JOURNAL ARTICLE

Global left ventricular longitudinal systolic strain for early risk assessment in patients with acute myocardial infarction treated with primary percutaneous intervention

Kim Munk, Niels H Andersen, Christian J Terkelsen, Bo M Bibby, Søren P Johnsen, Hans E Bøtker, Torsten T Nielsen, Steen H Poulsen
Journal of the American Society of Echocardiography 2012, 25 (6): 644-51
22406163

BACKGROUND: Left ventricular systolic function is a key determinant of outcome after ST-segment elevation myocardial infarction (STEMI). The aim of this study was to study speckle-tracking global longitudinal strain (GLS) for early risk evaluation in STEMI and compare it with left ventricular ejection fraction (LVEF), wall motion score index (WMSI), and end-systolic volume index (ESVI).

METHODS: Five-hundred seventy-six patients underwent echocardiography ≤24 hours after primary percutaneous coronary intervention for STEMI. The end point was the composite of death, hospitalization with reinfarction, congestive heart failure, or stroke. Associations with outcome were assessed by multivariate Cox regression with adjustment for clinical parameters. Hazard ratios (HRs) for events within the first year are reported per absolute percentage GLS increase.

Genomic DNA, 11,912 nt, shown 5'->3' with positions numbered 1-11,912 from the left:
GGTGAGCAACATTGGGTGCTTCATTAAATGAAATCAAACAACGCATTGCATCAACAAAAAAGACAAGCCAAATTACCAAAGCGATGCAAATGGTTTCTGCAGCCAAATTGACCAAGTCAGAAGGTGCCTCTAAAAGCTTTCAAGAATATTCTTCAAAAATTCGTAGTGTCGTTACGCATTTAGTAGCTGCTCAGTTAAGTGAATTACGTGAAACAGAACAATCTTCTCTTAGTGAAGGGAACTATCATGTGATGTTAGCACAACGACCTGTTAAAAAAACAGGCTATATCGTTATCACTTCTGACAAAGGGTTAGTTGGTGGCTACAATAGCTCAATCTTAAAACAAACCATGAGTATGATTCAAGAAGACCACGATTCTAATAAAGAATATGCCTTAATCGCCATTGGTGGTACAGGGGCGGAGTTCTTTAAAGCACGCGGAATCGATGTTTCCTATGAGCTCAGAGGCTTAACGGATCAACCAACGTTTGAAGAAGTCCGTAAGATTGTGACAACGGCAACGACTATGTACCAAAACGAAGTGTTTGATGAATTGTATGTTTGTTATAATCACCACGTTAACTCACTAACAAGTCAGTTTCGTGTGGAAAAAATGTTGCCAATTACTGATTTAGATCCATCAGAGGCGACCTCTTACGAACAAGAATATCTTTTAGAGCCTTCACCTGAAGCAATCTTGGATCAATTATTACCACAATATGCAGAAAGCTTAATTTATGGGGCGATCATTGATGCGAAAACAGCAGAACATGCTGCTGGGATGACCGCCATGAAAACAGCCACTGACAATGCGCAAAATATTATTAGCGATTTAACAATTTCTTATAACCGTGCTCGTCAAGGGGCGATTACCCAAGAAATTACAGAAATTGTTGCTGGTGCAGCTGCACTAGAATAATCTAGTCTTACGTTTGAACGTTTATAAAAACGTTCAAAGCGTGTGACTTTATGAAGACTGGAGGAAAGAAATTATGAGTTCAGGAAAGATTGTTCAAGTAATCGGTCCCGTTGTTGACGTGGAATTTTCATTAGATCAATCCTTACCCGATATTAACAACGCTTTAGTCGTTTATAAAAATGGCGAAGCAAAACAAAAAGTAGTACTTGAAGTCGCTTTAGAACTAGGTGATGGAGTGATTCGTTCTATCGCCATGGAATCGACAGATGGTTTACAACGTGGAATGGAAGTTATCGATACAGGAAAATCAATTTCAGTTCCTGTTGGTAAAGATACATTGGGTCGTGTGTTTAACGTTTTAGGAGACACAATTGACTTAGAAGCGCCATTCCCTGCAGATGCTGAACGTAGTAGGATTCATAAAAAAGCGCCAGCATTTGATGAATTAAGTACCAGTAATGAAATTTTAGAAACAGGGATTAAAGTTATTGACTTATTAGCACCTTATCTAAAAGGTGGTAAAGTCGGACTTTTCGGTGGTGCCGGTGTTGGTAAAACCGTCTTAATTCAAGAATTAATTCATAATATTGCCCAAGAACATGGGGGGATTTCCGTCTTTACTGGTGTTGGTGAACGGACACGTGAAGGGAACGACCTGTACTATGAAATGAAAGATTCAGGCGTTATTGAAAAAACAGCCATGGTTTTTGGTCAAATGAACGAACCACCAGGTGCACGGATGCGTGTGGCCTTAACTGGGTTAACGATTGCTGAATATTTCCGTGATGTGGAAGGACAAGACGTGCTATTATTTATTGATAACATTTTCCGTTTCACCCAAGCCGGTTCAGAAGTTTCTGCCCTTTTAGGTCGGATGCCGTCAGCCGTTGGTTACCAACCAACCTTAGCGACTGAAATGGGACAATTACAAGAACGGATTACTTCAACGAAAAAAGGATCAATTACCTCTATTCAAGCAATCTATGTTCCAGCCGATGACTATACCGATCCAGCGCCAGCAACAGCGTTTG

RESULTS: During a median follow-up period of 24 months, 162 patients experienced at least one event. GLS was associated with the composite end point (adjusted HR, 1.20; 95% confidence interval [CI], 1.12-1.29) and also when controlling for LVEF (adjusted HR, 1.17; 95% CI, 1.07-1.29) and ESVI (adjusted HR, 1.18; 95% CI, 1.08-1.28). Although WMSI was significantly associated with outcome beyond any association accounted for by GLS, a borderline significant association was found after controlling for WMSI (adjusted HR for GLS, 1.10; 95% CI, 1.00-1.21). When GLS or WMSI was known, there was no significant association between LVEF or ESVI and outcome.

CONCLUSIONS: In a large population of patients with STEMI, GLS and WMSI were comparable and both superior for early risk assessment compared with volume-based left ventricular function indicators such as LVEF and ESVI. Compared with WMSI, the advantage of GLS is the provision of a semiautomated quantitative measure.

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